GSD Enrichment Classes


Grenada School District students regulary learn the state-mandated core curriculum subjects, but they also are exposed to other classes designed to enrich and expand their daily lives andknowledge base.  Classes of this nature are taught at all levels throughout the district.  Two such classes include the Discovery Lab at Grenada Upper Elementary School and Family Dynamics at Grenada High School. 

The Discovery Lab at GUES is designed to expand the students’ interest and understanding of science through hands-on scientific exploration and experiments.  Currently, GUES students are studying ocean animals and their habitats during the Discovery Lab’s unit, Under the Sea.  In this unit, students investigate habitats of coral reefs and observe the Great Barrier Reef off the coast of Australia.  They study food chains within the ocean and the impact of disturbances to these food chains.  One animal of most interest to the students was the starfish.  Starfish are echinoderms, a phylum of small ocean animals that have spiny skin.  Echinoderms are radially symmetrical animals that are only found in the sea (there are none on land or in fresh water).  Students visiting the lab learned that Echinoderm means “spiny skin" in Greek.   Many, but not all, of the over 6000 species of echinoderms have spiny skin.  Echinoderms usually have five appendages (arms or rays), but there are some exceptions. The students took part in a pre-dissection lab using technology to correctly identify the parts of a starfish.  During this lab, the students prepared for the actual dissection lab by labeling the anatomy of the starfish. The students learned starfish have tube feet and a stomach in the center of their rays, or arms.  Students were amazed to discover that starfish feed through “suspension feeding.”  This means that when eating, the stomach of the starfish comes out of its body and grabs on to its food. That’s a pretty interesting concept to fourth and fifth graders!

During the actual dissection, students worked with a partner at tables set up with all tools needed for a simple dissection of a starfish. Through specimen observation and dissection, students learned basic echinoderm anatomy and gained a better understanding of this invertebrate.  After all students completed the lesson, they gathered on the lab rug to discuss their experience. “Through these hands-on experiences, we hope to encourage our students to look into the areas of STEM (Science, Technology, Engineering and Mathematics)”, states Discovery Lab director, Melody Shaw. “The future for our students is in these fields, and our goal in the lab is to expose them to all the great things in the world around them.  From technology to starfish, the future for our students is wide-open!”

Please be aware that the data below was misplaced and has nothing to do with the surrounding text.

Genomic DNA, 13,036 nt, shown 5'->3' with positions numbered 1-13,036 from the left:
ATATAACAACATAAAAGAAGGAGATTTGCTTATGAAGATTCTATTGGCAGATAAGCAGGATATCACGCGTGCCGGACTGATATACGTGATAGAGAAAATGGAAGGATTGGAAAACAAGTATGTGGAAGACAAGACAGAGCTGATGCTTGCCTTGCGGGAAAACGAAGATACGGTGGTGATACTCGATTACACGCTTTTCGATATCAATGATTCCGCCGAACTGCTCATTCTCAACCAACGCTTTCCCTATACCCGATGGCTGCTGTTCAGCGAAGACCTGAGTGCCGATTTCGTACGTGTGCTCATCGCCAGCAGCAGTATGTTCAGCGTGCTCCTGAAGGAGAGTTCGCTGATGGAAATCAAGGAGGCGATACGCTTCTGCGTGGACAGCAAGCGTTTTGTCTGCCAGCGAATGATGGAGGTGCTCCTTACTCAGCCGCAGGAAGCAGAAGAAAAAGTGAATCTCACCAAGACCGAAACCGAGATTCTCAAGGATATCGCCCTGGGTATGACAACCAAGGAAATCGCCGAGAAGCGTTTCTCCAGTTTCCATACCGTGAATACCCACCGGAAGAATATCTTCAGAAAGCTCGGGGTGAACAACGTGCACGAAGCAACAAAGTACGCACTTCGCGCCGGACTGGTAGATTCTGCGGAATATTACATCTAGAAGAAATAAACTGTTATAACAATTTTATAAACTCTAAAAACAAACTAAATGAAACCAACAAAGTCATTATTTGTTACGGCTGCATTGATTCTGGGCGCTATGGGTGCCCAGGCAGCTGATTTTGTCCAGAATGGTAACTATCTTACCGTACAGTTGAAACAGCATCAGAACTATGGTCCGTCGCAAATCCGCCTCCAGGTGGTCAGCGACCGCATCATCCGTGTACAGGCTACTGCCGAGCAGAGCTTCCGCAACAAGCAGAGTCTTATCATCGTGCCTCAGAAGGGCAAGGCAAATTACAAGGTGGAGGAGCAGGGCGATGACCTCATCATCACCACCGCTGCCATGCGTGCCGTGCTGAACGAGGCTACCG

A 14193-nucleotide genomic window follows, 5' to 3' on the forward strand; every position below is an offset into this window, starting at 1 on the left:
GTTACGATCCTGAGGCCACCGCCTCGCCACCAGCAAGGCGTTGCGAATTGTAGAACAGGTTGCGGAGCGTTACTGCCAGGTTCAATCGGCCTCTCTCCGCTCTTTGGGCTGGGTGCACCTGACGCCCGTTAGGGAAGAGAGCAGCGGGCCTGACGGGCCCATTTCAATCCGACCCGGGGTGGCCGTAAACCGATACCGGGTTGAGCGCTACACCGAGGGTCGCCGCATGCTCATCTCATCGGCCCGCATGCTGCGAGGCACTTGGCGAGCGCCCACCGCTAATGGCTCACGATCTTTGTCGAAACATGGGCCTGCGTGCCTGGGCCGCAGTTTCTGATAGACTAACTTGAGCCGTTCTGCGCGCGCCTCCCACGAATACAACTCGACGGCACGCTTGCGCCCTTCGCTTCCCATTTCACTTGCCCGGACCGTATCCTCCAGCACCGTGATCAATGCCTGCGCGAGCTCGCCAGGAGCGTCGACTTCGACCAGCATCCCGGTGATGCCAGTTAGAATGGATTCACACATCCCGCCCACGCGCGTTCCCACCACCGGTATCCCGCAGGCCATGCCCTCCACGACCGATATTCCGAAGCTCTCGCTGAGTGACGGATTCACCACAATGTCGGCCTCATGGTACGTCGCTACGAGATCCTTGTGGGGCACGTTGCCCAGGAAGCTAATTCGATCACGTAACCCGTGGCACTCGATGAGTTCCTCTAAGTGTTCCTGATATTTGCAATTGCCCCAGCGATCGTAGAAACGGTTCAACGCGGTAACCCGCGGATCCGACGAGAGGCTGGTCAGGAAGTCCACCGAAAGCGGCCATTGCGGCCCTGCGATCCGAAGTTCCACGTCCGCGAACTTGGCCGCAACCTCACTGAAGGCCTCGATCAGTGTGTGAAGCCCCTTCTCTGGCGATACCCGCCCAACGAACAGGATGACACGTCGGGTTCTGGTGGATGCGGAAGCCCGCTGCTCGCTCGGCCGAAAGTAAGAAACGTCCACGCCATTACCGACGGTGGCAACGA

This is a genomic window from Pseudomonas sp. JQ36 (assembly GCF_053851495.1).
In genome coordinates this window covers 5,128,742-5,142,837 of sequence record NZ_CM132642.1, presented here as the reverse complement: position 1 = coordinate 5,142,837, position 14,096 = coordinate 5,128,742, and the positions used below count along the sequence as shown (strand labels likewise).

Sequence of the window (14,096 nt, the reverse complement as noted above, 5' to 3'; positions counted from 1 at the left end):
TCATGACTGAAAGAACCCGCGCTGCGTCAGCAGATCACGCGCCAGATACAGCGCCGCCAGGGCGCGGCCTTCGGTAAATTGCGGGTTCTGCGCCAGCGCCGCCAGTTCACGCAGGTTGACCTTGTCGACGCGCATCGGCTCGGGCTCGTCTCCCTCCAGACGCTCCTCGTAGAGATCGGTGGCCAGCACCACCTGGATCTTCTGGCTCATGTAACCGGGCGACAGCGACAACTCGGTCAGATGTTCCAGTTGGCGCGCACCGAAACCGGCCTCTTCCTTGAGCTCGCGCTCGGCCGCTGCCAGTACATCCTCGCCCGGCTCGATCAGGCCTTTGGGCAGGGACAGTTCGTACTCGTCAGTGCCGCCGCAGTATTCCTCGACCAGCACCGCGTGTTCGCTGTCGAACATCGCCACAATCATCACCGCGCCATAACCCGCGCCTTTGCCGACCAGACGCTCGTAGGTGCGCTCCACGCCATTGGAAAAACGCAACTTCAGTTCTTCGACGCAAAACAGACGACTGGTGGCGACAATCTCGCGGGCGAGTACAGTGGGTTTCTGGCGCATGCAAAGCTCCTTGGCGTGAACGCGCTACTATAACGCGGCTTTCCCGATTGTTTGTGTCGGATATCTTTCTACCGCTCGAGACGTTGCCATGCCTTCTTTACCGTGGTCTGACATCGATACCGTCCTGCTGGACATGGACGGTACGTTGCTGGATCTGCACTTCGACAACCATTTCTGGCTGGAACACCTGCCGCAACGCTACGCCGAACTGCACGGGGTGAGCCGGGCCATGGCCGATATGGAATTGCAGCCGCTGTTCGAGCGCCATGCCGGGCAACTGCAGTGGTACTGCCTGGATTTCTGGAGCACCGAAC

In Family Dynamics class at GHS, students learn important skills needed to communicate effectively with the people around us.  The importance of body language and voice tone are stressed.  Domestic violence is addressed in this class.  Lessons from this unit include partner abuse, rape and date rape.  Prevention techniques for these crimes are discussed as well as ways to help family members and friends through these issues. Lessons on bullying and suicide are also included in the Domestic Violence unit.   As they study these problems, students become aware of the warning signs of these dangerous behaviors.  Hopefully, an increase in knowledge about such topics will arm students with the knowledge and tools they need to avoid and prevent these types of behaviors. 

Dating and mate selection are also studied in Family Dynamics.  Students and instructor Tonia Bailey discuss how dating helps develop social skills, how we choose the people we date, and what qualities to look for in a mate.  Other topics discussed include child abuse and abstinence.  The Family Dynamics class is designed to provide students with knowledge and skills needed to assimilate into today’s world. 

The Grenada School District strives to provide a well-rounded education for our students.  One of the goals of the district is to prepare our students not only for college and careers, but also to help them become successful adults and family members.  Our curriculum is designed to help us meet this goal. 

Photo of Stephanie Raper

Stephanie Raper
In the Loop Editor